Reach the Beach Relay
The Reach The Beach Relay is a long distance relay race that is run through the picturesque hills and valleys of New Hampshire at the start of foliage season. It is the longest running relay race in the North America at approximately 204 miles (328 km), starting from Cannon Mountain and ending at Hampton Beach.
The race is currently capped at 425 teams (increased from 300 in 2006) and has filled up for the last several years. Participating teams traditionally come from the New England area, but as the race grows more and more teams are signing up from around the country and the world.
The relay was started in 1999 by two multisport athletes who wished to bring a multi-day, relay-style race to New England. It is modelled after the grandfather of running relay races, the Hood to Coast relay in Oregon. The first year enjoyed participation by 31 teams, with the first team finishing in 23 hours and the last team in 32. By 2007, there were 351 finishers, and the race size was capped at 350. It sold out on June 14, 2007. In 2008, the race sold out on April 8.
Each year the course undergoes some minor changes and as such the total distance has increased from around 198 miles (319 km) to around 210 miles (340 km). It is segmented into 36 legs, and is run primarily by 12-person teams. The starts are staggered, starting at 7:30 and ending at 3:00, with the faster teams (based on their applications and history) starting latest. Each team will run their roster three complete rotations when the race is complete, so the runner in position one runs leg 1, 13, and 25, runner in position two runs leg 2, 14, and 26, and so on. Twelve-person teams use 2 vans, with one van eating and resting (and trying to sleep) while the other van is running its legs. Teams of fewer than 12 are permitted to race, but they must maintain their order. For instance, on an 11-person team the first three runners will have to run four legs each. A team with six or fewer runners is called an Ultra. If a runner is injured during the race and cannot continue, the subsequent runners move down one slot.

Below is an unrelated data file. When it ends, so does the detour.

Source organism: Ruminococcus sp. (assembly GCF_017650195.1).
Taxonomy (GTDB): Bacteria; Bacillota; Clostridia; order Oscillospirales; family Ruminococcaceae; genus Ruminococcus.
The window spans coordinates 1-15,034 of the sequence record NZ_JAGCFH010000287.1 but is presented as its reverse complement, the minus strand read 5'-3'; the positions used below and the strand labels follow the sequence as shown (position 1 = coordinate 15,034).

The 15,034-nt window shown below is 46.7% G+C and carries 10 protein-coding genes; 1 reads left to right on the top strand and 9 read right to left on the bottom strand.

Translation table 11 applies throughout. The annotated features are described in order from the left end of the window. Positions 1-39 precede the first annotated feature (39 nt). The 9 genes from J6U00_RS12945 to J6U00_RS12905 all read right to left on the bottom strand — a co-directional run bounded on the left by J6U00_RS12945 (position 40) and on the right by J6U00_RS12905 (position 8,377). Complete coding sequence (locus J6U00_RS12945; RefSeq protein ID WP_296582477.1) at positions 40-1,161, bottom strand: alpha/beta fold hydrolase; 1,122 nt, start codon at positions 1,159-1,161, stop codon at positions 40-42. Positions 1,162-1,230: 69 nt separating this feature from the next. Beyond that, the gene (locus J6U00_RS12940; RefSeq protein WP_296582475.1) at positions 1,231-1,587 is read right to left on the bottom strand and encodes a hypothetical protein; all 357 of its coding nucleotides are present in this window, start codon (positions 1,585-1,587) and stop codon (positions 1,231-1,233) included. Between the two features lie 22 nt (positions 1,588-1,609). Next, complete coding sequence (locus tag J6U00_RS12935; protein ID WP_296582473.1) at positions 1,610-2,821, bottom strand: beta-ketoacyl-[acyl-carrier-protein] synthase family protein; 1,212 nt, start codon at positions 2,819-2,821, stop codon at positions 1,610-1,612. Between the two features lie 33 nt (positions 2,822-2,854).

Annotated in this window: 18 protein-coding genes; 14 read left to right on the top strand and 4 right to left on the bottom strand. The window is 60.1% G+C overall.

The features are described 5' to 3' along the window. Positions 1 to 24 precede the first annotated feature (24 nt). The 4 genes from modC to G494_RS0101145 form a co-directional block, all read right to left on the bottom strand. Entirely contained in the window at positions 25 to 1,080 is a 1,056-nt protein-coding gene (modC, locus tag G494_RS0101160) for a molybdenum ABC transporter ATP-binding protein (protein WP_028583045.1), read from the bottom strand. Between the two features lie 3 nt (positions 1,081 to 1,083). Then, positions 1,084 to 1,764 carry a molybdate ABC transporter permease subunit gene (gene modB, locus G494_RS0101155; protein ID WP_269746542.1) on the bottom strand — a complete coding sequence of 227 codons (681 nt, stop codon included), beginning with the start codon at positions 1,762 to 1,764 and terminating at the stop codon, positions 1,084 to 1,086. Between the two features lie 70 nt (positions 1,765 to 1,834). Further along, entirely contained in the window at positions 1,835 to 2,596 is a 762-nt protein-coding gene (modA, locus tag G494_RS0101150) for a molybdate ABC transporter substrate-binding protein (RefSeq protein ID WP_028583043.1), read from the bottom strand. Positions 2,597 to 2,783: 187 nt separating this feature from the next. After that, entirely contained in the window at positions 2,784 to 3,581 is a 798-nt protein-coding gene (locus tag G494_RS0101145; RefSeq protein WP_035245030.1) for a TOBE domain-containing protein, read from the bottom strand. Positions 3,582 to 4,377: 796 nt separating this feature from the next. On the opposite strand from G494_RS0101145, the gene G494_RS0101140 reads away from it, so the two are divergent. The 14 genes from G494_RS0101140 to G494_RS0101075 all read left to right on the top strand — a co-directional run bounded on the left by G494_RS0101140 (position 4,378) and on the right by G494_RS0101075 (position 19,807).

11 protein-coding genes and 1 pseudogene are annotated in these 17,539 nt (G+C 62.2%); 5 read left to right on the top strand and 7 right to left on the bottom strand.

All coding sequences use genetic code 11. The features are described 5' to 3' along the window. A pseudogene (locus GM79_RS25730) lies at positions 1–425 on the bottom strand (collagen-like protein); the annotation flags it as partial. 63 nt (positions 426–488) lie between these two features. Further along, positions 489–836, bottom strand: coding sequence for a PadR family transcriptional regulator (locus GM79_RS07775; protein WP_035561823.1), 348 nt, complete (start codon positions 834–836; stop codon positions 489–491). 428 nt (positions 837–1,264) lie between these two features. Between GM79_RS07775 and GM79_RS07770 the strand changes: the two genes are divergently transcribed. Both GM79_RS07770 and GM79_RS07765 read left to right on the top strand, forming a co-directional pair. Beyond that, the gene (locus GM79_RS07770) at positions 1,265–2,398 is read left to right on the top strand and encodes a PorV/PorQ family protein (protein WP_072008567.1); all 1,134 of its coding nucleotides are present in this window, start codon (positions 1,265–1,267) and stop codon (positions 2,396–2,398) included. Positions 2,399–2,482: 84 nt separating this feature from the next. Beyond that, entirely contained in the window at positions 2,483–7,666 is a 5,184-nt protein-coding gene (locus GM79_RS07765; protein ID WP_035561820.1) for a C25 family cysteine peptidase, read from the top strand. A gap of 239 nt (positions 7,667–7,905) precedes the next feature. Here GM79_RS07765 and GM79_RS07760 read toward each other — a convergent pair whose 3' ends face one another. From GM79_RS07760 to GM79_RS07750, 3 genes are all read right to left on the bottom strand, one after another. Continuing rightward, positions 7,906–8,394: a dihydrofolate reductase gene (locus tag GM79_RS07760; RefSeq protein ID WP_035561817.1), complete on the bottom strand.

Individual legs vary in distance from 2.5 miles (4.0 km) to 9.3 miles (15.0 km) and total distances for runners varies from 13.9 miles (22.4 km) to 22.5 miles (36.2 km). The first eight legs changed dramatically in 2007 when the start was moved from Bretton Woods to Cannon Mountain, requiring runners to run the significant uphills and downhills of the famous Kancamagus Highway. It was a one year appearance, however. In 2008 the race course was rerouted north along Interstate 93 to Beaver Brook Wayside Rest Area, which is the starting location of the first two Reach the Beach Relays (1999 and 2000). The new course also passes Bretton Woods Mountain Resort where the race started in the years 2001 through 2006 and included a 5K run up and down the ski slopes.
In 2007, 351 teams finished, with Hello Kitty repeating as champion in a time of 21:12:30 (averaging 6:10 per mile). The 351st team finished in 34:14:47 (after being assessed a 1 hour penalty for vehicle support). 2007 Results
In 2008, a record 356 teams finished. An exciting race for the title developed between defending champion Hello Kitty AC and New Balance Boston, made even more dramatic by Hello Kitty AC losing one runner to injury and New Balance Boston losing two to injury. In the end, New Balance Boston dethroned the repeat champions by a mere 6 minutes with a time of 21:29:34 (6:10 per mile average). The 356th team, Team Brainlab, finished in 35:11:54 (10:05 per mile average). 2008 Results
In 2010, 429 teams completed the event, with newcomer Washed Up NH XC All Stars claiming the top honors finishing in 19:53:31 (averaging 5:42 per mile). The 429th team, 12 Divas Runnin, finished in 37:02:15 (10:37 per mile). http://nh.rtbrelay.com/2010results.html
The race is run on a Friday and Saturday in the middle of September, which generally means cool but comfortable running weather. But with New England weather, one needs to be prepared for extremes. The most feared weather system by the participants is the hurricane. While technically a hurricane has never rolled through New Hampshire on race day, the remnants of three hurricanes (or what felt like hurricanes) were felt in past years.
- Hurricane Isidore in 2002
- Hurricane Ivan in 2004
- Some would argue Hurricane Ophelia in 2005 but a review of the weather maps show that it was just plain old rain that drenched the course
In 2007, the weather was cool and rain fell on runners off-and-on from about 12:30 on Saturday morning until early late Saturday morning.